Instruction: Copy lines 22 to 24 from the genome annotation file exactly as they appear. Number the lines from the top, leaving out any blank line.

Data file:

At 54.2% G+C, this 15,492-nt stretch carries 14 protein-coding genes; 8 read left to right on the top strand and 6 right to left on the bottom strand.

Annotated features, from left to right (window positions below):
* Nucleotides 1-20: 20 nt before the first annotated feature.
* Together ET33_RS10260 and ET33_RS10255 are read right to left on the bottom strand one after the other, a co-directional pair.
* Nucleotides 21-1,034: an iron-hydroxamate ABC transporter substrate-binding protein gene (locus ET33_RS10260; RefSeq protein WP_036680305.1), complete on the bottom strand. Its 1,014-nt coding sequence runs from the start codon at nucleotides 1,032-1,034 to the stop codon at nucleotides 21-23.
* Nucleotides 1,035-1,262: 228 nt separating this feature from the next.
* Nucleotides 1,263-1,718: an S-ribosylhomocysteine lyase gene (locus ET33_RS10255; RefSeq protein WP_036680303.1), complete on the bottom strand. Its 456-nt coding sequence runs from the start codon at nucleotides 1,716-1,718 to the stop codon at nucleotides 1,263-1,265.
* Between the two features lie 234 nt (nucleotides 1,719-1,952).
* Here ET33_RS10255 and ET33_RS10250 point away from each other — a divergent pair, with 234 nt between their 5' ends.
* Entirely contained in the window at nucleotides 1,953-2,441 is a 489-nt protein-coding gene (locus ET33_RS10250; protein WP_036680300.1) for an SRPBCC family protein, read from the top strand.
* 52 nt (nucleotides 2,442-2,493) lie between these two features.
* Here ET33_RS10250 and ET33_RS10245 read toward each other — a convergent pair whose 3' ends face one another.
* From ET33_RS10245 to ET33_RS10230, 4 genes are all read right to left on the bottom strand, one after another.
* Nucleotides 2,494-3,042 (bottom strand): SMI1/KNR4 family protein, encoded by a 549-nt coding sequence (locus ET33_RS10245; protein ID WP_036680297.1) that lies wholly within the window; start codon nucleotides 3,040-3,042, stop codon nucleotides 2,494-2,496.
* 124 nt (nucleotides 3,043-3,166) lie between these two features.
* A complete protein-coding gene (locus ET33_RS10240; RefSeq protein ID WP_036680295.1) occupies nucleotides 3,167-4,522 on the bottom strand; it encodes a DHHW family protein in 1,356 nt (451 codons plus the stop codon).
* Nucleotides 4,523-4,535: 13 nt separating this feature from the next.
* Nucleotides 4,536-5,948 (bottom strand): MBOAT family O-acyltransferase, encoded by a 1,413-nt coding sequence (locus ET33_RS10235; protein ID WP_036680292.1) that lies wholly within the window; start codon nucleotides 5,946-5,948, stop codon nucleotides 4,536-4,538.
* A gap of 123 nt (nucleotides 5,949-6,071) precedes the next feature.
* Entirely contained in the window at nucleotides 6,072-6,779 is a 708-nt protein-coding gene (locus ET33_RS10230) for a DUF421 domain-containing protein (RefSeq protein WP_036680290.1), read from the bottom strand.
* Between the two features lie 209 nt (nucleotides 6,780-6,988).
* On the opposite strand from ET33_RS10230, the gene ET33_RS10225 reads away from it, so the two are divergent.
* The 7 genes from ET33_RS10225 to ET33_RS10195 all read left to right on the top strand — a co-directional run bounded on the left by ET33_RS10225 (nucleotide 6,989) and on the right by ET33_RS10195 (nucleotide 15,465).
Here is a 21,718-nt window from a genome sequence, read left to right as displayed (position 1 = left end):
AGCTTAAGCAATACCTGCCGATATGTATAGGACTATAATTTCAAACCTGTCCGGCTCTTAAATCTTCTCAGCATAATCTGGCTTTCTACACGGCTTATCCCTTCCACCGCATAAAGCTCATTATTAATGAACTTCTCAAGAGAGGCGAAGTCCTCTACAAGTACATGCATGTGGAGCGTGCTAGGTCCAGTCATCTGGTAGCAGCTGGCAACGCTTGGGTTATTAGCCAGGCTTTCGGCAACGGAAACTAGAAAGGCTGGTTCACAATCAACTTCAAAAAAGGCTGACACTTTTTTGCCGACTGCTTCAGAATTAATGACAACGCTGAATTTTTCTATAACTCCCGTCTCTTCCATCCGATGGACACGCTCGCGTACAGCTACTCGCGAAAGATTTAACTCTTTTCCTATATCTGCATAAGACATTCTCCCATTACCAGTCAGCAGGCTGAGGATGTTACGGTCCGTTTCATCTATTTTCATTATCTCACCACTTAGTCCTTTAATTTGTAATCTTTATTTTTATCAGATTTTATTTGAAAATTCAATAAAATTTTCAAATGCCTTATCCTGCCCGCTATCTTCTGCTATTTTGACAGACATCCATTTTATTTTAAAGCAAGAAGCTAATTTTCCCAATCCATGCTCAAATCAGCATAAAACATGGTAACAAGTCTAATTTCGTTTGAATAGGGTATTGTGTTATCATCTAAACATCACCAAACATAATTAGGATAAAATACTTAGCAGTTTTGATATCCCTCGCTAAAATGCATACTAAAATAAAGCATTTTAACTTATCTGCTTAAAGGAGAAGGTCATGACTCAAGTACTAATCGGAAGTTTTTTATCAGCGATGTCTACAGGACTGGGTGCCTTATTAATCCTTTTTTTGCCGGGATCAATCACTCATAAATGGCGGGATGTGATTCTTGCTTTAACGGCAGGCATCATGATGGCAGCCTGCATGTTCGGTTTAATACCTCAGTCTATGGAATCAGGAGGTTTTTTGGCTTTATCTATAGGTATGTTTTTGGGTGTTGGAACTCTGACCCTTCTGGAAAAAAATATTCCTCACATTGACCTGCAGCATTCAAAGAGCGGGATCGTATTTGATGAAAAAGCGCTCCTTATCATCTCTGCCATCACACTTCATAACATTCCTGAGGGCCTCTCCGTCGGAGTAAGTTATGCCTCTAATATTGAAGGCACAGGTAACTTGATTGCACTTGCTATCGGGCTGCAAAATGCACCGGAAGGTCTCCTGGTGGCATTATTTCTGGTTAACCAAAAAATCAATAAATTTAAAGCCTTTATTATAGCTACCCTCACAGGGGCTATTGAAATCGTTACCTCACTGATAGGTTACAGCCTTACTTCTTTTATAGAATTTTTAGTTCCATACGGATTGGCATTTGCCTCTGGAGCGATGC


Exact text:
* On the opposite strand from ET33_RS10230, the gene ET33_RS10225 reads away from it, so the two are divergent.
* The 7 genes from ET33_RS10225 to ET33_RS10195 all read left to right on the top strand — a co-directional run bounded on the left by ET33_RS10225 (nucleotide 6,989) and on the right by ET33_RS10195 (nucleotide 15,465).
Here is a 21,718-nt window from a genome sequence, read left to right as displayed (position 1 = left end):